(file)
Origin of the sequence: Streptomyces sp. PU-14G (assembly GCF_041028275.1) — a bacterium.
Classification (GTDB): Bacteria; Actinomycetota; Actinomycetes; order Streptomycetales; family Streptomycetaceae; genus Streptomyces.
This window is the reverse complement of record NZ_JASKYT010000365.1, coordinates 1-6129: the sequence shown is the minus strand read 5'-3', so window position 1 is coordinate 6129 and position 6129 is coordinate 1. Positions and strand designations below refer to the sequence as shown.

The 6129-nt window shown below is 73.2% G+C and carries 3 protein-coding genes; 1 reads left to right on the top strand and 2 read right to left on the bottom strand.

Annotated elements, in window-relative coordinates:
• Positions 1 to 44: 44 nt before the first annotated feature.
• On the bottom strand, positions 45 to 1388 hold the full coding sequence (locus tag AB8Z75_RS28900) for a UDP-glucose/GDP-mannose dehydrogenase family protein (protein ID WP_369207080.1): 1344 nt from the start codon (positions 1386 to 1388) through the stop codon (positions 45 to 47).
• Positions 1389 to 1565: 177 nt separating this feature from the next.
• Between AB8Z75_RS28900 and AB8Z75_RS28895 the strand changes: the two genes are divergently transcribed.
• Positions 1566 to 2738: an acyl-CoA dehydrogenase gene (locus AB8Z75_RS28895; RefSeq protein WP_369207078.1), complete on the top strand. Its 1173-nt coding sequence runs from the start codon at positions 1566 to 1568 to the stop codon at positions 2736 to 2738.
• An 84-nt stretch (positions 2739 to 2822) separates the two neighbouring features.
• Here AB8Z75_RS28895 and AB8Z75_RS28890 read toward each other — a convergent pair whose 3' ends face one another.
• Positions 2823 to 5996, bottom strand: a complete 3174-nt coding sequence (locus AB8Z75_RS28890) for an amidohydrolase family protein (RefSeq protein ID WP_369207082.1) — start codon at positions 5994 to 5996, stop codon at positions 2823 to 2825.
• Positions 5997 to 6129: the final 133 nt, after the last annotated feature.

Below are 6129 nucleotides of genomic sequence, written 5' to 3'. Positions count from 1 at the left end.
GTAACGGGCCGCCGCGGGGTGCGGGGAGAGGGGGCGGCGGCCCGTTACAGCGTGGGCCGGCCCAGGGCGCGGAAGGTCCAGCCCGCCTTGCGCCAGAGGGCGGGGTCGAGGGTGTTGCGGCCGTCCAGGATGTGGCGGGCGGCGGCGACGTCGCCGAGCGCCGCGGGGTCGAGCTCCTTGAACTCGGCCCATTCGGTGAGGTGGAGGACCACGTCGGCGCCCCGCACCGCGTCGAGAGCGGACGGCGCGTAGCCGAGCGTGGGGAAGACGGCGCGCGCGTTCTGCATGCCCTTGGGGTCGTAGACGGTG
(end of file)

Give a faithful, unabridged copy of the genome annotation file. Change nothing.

Origin of the sequence: Streptomyces sp. PU-14G (assembly GCF_041028275.1) — a bacterium.
Classification (GTDB): Bacteria; Actinomycetota; Actinomycetes; order Streptomycetales; family Streptomycetaceae; genus Streptomyces.
This window is the reverse complement of record NZ_JASKYT010000365.1, coordinates 1-6129: the sequence shown is the minus strand read 5'-3', so window position 1 is coordinate 6129 and position 6129 is coordinate 1. Positions and strand designations below refer to the sequence as shown.

The 6129-nt window shown below is 73.2% G+C and carries 3 protein-coding genes; 1 reads left to right on the top strand and 2 read right to left on the bottom strand.

Annotated elements, in window-relative coordinates:
• Positions 1 to 44: 44 nt before the first annotated feature.
• On the bottom strand, positions 45 to 1388 hold the full coding sequence (locus tag AB8Z75_RS28900) for a UDP-glucose/GDP-mannose dehydrogenase family protein (protein ID WP_369207080.1): 1344 nt from the start codon (positions 1386 to 1388) through the stop codon (positions 45 to 47).
• Positions 1389 to 1565: 177 nt separating this feature from the next.
• Between AB8Z75_RS28900 and AB8Z75_RS28895 the strand changes: the two genes are divergently transcribed.
• Positions 1566 to 2738: an acyl-CoA dehydrogenase gene (locus AB8Z75_RS28895; RefSeq protein WP_369207078.1), complete on the top strand. Its 1173-nt coding sequence runs from the start codon at positions 1566 to 1568 to the stop codon at positions 2736 to 2738.
• An 84-nt stretch (positions 2739 to 2822) separates the two neighbouring features.
• Here AB8Z75_RS28895 and AB8Z75_RS28890 read toward each other — a convergent pair whose 3' ends face one another.
• Positions 2823 to 5996, bottom strand: a complete 3174-nt coding sequence (locus AB8Z75_RS28890) for an amidohydrolase family protein (RefSeq protein ID WP_369207082.1) — start codon at positions 5994 to 5996, stop codon at positions 2823 to 2825.
• Positions 5997 to 6129: the final 133 nt, after the last annotated feature.

Below are 6129 nucleotides of genomic sequence, written 5' to 3'. Positions count from 1 at the left end.
GTAACGGGCCGCCGCGGGGTGCGGGGAGAGGGGGCGGCGGCCCGTTACAGCGTGGGCCGGCCCAGGGCGCGGAAGGTCCAGCCCGCCTTGCGCCAGAGGGCGGGGTCGAGGGTGTTGCGGCCGTCCAGGATGTGGCGGGCGGCGGCGACGTCGCCGAGCGCCGCGGGGTCGAGCTCCTTGAACTCGGCCCATTCGGTGAGGTGGAGGACCACGTCGGCGCCCCGCACCGCGTCGAGAGCGGACGGCGCGTAGCCGAGCGTGGGGAAGACGGCGCGCGCGTTCTGCATGCCCTTGGGGTCGTAGACGGTG